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Community does what it can to help

August 13, 2015
Editorial , Lake Placid News

The selfless spirit of this community isn't hard to find, and that's good since plenty of people are going through hard times and need a little help from their neighbors.

People gave more than $9,000 Tuesday evening to help apartment dwellers displaced by a major fire that damaged two downtown buildings July 25. The donations were collected through a fundraising event that featured food, drink and silent auctions. Business people, the St. Agnes Church and others teamed up to organize the logistics, track down the displaced residents and distribute the money to them. Some of them, like Jeff Bell, are still homeless. He plans to use the money toward a new apartment.

Local people also gave more than $10,000 to help Rik Cassidy pay for a liver transplant. Mr. Cassidy, a well-liked mainstay in this community's sports scene for decades, suffers from the rare Caroli disease, which assails the liver and causes him fatigue and long-term memory loss. It's sad that this nation still has such a bad health care system that a major fundraising effort is needed when someone gets seriously sick, but such appeals commonly appear in our paper - sad but true. The good news is that community members gladly step up and help pay for these neighbors' needs. That's much appreciated.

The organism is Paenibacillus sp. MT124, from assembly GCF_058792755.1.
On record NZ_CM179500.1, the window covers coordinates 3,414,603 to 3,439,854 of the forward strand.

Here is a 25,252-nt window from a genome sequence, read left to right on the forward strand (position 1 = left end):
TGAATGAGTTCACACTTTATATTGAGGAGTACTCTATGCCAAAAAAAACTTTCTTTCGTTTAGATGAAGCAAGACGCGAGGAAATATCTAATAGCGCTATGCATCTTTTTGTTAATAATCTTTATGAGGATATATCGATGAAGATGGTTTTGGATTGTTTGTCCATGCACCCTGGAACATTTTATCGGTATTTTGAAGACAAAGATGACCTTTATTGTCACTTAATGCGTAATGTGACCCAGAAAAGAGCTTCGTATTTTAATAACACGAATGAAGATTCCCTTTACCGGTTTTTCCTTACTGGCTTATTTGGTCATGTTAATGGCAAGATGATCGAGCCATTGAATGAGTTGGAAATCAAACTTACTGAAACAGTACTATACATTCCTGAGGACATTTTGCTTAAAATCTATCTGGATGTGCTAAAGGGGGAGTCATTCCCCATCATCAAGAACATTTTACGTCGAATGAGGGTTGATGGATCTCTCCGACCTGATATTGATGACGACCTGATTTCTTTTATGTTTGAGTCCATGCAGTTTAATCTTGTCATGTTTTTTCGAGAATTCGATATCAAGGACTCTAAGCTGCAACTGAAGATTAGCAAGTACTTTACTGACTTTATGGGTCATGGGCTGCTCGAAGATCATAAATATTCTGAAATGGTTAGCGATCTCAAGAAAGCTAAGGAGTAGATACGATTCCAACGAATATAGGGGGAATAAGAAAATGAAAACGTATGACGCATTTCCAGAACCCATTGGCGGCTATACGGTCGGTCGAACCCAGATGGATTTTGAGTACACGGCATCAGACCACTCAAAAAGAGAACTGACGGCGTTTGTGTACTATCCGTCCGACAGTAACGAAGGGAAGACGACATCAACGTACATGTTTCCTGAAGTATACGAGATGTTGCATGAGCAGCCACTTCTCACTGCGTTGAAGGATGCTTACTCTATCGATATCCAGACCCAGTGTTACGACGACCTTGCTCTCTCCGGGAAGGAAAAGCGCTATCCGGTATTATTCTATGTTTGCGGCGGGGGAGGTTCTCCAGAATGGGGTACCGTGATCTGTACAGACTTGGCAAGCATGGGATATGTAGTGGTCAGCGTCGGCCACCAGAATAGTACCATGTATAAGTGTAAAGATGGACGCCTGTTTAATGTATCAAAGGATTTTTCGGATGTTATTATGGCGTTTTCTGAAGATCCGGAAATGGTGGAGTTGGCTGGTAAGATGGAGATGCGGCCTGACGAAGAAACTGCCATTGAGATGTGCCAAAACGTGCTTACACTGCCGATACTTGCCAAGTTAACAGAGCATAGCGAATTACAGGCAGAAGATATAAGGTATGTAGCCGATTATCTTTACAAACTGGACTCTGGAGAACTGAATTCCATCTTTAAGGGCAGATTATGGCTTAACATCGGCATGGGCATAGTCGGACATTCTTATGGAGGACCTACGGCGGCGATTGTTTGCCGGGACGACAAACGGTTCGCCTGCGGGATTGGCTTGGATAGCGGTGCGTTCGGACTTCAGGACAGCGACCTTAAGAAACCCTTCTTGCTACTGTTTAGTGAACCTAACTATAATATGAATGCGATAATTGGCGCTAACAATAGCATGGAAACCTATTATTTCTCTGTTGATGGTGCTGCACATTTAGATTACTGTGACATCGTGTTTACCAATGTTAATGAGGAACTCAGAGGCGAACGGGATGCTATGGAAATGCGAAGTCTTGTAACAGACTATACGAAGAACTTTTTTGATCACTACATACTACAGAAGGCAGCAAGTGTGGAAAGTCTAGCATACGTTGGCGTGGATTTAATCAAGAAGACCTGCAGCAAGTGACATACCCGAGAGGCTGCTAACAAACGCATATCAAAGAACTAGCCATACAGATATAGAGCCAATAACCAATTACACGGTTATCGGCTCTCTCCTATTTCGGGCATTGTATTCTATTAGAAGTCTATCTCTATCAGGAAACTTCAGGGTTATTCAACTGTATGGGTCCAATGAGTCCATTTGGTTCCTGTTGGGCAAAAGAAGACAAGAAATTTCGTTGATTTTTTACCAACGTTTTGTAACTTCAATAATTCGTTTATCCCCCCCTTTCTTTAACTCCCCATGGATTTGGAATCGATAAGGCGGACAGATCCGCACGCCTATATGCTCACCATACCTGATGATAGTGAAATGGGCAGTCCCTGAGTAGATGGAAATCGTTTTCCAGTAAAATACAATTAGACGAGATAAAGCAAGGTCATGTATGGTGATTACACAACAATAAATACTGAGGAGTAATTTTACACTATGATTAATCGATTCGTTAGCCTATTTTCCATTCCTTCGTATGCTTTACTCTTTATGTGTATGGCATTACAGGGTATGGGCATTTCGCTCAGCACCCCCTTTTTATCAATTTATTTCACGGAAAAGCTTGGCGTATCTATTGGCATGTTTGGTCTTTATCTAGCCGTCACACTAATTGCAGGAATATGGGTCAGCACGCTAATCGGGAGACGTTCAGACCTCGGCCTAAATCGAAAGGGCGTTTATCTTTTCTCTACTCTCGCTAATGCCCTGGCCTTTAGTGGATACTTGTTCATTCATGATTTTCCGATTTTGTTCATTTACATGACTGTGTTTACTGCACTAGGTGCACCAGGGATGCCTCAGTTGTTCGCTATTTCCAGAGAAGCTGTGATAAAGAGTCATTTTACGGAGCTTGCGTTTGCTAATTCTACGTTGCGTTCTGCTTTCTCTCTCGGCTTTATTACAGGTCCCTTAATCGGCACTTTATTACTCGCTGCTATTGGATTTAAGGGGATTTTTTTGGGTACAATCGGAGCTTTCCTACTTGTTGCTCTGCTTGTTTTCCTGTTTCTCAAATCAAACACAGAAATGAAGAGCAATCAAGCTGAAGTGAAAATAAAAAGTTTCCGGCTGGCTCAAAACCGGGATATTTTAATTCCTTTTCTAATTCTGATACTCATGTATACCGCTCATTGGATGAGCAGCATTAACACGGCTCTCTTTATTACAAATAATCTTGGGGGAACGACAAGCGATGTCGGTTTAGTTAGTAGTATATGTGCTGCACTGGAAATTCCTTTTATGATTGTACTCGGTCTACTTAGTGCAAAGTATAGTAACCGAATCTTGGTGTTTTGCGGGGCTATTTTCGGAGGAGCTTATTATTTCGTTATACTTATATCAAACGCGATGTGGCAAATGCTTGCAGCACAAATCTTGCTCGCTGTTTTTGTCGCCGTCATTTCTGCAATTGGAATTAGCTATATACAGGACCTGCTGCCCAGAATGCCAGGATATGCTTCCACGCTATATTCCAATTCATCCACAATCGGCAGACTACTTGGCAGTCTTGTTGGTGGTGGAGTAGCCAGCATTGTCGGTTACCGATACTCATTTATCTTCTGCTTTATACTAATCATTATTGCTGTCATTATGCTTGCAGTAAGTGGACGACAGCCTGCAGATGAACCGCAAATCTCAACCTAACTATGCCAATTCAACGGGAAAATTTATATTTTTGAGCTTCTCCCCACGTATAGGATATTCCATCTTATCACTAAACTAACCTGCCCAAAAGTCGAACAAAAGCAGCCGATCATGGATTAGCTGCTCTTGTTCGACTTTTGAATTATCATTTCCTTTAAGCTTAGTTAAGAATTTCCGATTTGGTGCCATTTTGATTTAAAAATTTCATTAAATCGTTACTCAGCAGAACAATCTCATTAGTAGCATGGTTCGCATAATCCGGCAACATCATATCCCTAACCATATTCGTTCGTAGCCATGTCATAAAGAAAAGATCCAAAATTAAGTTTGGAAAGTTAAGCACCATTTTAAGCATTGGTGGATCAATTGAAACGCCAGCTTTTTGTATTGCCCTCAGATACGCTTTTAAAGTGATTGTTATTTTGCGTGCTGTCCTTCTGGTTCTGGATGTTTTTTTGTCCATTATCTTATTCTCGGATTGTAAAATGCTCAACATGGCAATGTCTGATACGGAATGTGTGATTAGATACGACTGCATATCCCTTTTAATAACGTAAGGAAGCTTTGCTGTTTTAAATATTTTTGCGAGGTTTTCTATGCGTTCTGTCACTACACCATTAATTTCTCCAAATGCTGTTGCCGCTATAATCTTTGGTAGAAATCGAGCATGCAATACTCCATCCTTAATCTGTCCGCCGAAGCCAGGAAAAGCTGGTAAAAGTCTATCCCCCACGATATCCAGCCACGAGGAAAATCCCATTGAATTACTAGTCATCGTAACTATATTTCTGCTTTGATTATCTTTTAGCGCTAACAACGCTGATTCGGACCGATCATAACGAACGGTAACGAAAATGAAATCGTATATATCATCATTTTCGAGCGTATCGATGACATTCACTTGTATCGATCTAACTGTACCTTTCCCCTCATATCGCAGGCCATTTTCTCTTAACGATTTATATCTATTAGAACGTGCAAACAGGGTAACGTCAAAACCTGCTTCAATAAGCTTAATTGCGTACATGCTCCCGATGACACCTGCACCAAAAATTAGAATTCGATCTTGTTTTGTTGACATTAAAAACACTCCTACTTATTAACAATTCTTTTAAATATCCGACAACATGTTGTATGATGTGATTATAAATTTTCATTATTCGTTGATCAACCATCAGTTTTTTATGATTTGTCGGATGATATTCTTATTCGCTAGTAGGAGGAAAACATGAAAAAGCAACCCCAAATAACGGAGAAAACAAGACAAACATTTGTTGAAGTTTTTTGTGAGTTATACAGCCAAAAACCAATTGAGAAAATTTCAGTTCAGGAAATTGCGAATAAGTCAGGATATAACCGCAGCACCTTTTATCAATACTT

Not all fundraisers succeed. National Sports Academy had its life extended in 2013 with the help of hundreds of thousands of dollars in donations and $200,000 from the village's revolving loan fund, but that wasn't enough. It sought donations again late last year to save the school from folding amid weak enrollment and finances. An ambitious $400,000 goal was met, but that didn't stop the school from filing for bankruptcy. Then in the spring, NSA shut its its doors for good, graduating its final class. Now the building is being sold to a developer and its contents auctioned off to pay creditors. It's a sad story. NSA graduated 23 Olympians in its 38-year run, and now we have to face the fact that all things must pass.

Sometimes a money hole is too great to be filled by this small town, but nevertheless, the people of Lake Placid and its surrounding towns are still willing to share their wealth to help each other.



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